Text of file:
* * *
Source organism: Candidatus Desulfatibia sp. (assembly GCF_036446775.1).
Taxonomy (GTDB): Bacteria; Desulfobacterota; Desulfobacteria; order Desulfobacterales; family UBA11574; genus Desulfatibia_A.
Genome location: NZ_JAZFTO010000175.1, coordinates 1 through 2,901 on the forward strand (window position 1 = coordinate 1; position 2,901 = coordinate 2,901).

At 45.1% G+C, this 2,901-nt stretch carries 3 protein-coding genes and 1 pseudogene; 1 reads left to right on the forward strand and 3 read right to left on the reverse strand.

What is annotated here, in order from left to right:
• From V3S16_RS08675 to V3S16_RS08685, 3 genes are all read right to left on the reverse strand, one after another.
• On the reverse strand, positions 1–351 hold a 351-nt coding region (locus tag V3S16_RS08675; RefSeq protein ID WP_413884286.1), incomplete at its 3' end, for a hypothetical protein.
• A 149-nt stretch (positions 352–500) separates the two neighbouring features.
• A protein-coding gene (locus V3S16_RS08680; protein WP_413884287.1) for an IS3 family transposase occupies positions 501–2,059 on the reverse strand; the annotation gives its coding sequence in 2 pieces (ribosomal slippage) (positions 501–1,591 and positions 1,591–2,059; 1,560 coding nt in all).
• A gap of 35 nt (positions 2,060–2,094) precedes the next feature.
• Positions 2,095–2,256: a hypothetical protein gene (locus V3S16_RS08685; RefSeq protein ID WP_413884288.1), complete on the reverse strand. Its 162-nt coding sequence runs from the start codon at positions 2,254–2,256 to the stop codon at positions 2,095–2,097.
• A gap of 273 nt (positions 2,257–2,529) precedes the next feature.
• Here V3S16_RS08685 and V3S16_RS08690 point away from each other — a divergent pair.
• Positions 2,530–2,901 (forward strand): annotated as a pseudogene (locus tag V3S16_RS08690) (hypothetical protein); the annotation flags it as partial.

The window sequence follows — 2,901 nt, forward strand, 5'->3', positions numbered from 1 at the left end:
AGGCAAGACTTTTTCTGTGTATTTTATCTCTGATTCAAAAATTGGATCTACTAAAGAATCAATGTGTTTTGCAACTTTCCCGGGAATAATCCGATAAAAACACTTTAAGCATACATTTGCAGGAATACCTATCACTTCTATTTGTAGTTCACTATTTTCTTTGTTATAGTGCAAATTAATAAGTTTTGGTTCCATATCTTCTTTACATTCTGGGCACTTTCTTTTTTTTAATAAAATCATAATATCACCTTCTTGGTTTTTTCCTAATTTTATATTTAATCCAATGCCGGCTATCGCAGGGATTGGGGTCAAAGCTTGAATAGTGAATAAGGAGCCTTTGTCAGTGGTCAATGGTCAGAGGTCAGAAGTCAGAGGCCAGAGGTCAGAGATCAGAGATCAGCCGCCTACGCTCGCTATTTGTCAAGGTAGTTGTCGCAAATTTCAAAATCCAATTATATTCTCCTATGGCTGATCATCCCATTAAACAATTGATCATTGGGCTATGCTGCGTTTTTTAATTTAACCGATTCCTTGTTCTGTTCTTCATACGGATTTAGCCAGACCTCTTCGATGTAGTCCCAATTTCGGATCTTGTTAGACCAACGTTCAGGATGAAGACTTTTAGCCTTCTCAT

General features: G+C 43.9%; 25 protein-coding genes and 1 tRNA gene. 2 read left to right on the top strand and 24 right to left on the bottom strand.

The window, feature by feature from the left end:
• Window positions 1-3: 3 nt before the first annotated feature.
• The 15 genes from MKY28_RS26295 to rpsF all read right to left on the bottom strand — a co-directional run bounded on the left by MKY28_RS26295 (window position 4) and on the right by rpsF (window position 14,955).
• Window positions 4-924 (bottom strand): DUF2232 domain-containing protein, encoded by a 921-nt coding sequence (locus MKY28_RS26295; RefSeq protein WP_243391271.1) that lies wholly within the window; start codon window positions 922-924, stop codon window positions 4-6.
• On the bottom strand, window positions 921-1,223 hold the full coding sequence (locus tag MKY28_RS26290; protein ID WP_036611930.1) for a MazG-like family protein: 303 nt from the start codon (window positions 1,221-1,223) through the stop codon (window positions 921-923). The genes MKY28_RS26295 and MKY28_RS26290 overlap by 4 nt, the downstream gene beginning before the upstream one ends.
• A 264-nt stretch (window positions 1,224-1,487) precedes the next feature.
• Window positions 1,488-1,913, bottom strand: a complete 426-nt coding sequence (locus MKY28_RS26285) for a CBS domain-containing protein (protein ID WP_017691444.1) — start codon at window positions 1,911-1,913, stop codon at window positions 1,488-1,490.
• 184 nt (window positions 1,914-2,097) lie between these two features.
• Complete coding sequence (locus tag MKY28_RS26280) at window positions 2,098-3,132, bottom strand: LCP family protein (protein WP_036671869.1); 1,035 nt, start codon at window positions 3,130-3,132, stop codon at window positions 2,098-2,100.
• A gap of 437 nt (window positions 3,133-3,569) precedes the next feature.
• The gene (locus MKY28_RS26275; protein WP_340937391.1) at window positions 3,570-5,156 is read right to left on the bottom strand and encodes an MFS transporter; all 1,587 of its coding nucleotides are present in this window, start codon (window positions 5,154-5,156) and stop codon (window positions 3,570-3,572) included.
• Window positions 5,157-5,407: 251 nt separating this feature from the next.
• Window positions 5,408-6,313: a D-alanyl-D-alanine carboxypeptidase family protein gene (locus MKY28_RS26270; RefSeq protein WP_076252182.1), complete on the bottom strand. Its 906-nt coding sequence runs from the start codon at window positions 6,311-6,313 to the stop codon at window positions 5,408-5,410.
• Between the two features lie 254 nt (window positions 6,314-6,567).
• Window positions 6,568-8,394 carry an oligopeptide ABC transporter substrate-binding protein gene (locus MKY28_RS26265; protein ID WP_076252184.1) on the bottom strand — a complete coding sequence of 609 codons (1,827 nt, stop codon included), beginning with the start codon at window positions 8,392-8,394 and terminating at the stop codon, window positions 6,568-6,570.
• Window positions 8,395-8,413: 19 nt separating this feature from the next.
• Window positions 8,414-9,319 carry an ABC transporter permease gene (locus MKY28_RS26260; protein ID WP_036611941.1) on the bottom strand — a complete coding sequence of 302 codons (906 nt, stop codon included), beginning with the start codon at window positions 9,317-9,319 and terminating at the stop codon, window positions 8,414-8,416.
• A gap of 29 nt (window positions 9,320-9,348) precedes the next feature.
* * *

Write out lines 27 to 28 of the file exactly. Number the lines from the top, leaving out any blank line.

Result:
• A gap of 437 nt (window positions 3,133-3,569) precedes the next feature.
• The gene (locus MKY28_RS26275; protein WP_340937391.1) at window positions 3,570-5,156 is read right to left on the bottom strand and encodes an MFS transporter; all 1,587 of its coding nucleotides are present in this window, start codon (window positions 5,154-5,156) and stop codon (window positions 3,570-3,572) included.